Impatient customers are never impressed with your service. They don’t think you’re working fast enough to make their orders, they don’t believe you when you say something is unavailable, and they can’t accept the fact that you can’t prioritize them above everyone else.
What to do
Dealing with an impatient customer can be unpleasant, but it’s not something that managers are often called into for – unless they become angry and belligerent. Most of the time, it’s your staff that’s going to be dealing with these types of customers.
Your customers deserve the best service you can give, but there are simply things that you can’t change.
When a customer begins to ask for the impossible, your staff should be trained to handle their demands. One of the first things they can do is to calmly inform them of the situation. They need to be transparent about the availability of ingredients, wait times, and any issues that their order might be facing.
It’s also helpful to help impatient customers resolve their issues by shifting them to other options.
For example, if they’re being very impatient about a product’s availability, have your staff suggest some possible alternatives. If they feel like the order is taking too long, serve them complimentary bread or appetizers to fill the wait time. These tricks serve to improve customer satisfaction and can also appease an impatient one.
Of course, don’t forget to apologize for the delay and thank them for their patience once the issue is resolved.
The Complaining Customer
Like any other type of customer feedback, receiving complaints in your restaurant can be considered a positive thing. After all, they’re a good source of constructive feedback that you can use to improve your business. However, there are always difficult people around – and one of the most common problems you can find in a restaurant is habitual complainers.
These are people who can’t be satisfied. They complain about everything, and it seems impossible to please them.
What to do
Habitual complainers tend to be people who are simply frustrated with something else in their day. They can’t help but bring their frustration to your establishment, and it manifests as them being too critical of your restaurant.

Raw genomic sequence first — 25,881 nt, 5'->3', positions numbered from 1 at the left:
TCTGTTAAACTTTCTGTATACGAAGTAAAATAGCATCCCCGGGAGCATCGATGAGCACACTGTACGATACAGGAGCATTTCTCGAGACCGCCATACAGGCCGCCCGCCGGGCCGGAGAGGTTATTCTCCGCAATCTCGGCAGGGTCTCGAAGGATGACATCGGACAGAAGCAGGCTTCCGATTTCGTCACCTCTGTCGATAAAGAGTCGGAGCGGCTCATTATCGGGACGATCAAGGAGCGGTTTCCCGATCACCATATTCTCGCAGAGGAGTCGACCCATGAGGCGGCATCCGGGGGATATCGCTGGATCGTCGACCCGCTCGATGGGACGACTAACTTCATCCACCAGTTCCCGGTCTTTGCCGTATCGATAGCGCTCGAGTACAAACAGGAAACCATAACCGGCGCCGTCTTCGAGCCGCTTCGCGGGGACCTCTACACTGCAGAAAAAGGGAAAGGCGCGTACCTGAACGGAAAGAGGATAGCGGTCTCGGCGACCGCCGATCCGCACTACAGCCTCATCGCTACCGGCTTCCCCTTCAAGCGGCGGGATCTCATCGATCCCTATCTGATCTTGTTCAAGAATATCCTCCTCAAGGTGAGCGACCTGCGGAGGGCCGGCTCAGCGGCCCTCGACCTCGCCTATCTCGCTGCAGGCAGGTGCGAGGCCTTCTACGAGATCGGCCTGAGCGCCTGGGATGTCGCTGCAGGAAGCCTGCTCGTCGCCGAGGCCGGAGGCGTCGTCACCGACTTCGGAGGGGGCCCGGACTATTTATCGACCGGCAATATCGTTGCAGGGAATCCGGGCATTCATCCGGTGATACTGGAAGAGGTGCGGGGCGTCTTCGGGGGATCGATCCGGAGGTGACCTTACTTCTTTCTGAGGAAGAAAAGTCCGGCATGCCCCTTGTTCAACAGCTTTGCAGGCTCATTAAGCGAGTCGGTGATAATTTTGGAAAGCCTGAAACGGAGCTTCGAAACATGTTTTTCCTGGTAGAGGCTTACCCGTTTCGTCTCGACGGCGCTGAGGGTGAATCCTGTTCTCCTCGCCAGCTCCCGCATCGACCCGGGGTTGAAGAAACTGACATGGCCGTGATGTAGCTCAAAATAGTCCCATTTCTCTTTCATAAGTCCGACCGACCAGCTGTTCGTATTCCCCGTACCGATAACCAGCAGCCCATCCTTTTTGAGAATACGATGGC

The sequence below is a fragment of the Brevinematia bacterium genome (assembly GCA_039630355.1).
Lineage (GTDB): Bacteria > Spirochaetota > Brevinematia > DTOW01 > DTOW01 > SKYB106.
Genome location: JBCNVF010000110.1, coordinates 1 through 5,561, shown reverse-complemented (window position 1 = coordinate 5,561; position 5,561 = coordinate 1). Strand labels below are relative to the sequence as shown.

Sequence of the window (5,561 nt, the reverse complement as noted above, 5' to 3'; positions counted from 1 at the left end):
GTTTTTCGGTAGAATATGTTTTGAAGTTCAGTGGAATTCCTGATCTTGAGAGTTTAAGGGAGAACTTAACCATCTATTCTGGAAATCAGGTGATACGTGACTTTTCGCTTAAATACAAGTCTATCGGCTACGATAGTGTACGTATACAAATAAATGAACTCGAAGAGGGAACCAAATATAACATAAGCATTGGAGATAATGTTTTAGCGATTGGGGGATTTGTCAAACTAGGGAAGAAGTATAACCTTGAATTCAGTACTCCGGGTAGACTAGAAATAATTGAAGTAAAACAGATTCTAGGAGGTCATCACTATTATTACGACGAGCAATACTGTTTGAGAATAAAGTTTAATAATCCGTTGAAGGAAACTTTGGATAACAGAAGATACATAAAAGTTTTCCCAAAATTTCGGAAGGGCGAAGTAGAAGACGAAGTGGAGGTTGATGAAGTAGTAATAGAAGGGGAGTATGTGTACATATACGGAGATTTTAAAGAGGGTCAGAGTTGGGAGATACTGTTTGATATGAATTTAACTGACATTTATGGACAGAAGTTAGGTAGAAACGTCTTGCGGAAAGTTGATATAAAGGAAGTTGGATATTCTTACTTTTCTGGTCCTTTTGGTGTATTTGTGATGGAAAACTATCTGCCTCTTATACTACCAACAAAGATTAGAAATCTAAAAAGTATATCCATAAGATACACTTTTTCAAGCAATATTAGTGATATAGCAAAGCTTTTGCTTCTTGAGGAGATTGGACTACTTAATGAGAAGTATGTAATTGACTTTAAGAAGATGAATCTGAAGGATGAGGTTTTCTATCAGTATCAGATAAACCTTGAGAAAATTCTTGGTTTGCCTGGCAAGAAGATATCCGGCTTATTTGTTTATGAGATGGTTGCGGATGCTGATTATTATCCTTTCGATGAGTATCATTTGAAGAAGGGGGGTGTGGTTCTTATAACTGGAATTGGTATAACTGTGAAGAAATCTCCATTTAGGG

The best way to address them is with extreme patience.
Just like most of the troublesome personalities on the list, one of the first things your staff needs to do is to engage calmly. Have them make the customer understand that their complaints are heard and that you will do your best to solve their problems as soon as possible.
Customers like these aren’t likely to become satisfied immediately, but at least you tried. More importantly, everyone else in your restaurant would see the lengths you’d go for a customer. Once again, exercise extreme patience, and remind your staff not to take anything personally.
The Indecisive Customer
Although indecisive customers are by far the most harmless bunch on the list, they can still present a significant hindrance to your team’s productivity, particularly in terms of wasted time and effort. Indecisive people will ask and ask, comparing prices, asking questions, and everything else but buying your product.
What to do
Your team’s salesmanship will shine through when dealing with indecisive customers. These types of people want to get the best deals – but they don’t know what to get, and they’re not afraid to take their time.
When dealing with indecisive customers, your team needs to “lead” the conversation.
Have them answer the questions properly, but if a sufficient amount of time has passed by and the guest still hasn’t made a decision, your staff should take the lead. Have them ask what exactly the customer is looking for. Is it quality? Are they looking for best sellers? Are they very price-sensitive?
Throughout the conversation, the attending staff needs to lead the customer to decide by presenting them with appealing products, sweet deals, upsells, etc.
As a last resort, your wait staff needs to leave their table and attend to other customers, with the assurance that they will be back when the guests are ready to order.
The Drunk Customer
We’ve all faced customers who’ve had too much fun before coming into your restaurant or are steadily becoming inebriated while in your establishment. Drunk people need no introduction – in fact, they’re a lot more likely to introduce themselves to everyone else in your restaurant.
What to do
The best thing to do with a drunk customer is the same as any other drunk individual: refuse to give them anything alcoholic. Instead, offer them something else, like a plate of snacks, iced tea, or coffee.
Some drunk people merely become disorderly, but others turn belligerent and start crossing boundaries.
When this happens, it’s best to have your security on alert as you call the drunk customer a cab. You can even tell the individual that you’re closing soon or that they need to leave and that a car is outside waiting to take them home.
Additional Tips When Dealing With Difficult Customers
There are many types of difficult individuals that you and your staff will encounter over the years. However, many tried-and-true tips will do you good in all of them. In this section, we’ll discuss the most important ones.
1. Stay Calm
One of the most difficult skills to master when dealing with a difficult customer is staying calm. After all, it can be challenging to remain calm when a person is yelling at your face or testing your patience, but it’s the most productive method to solve the issue.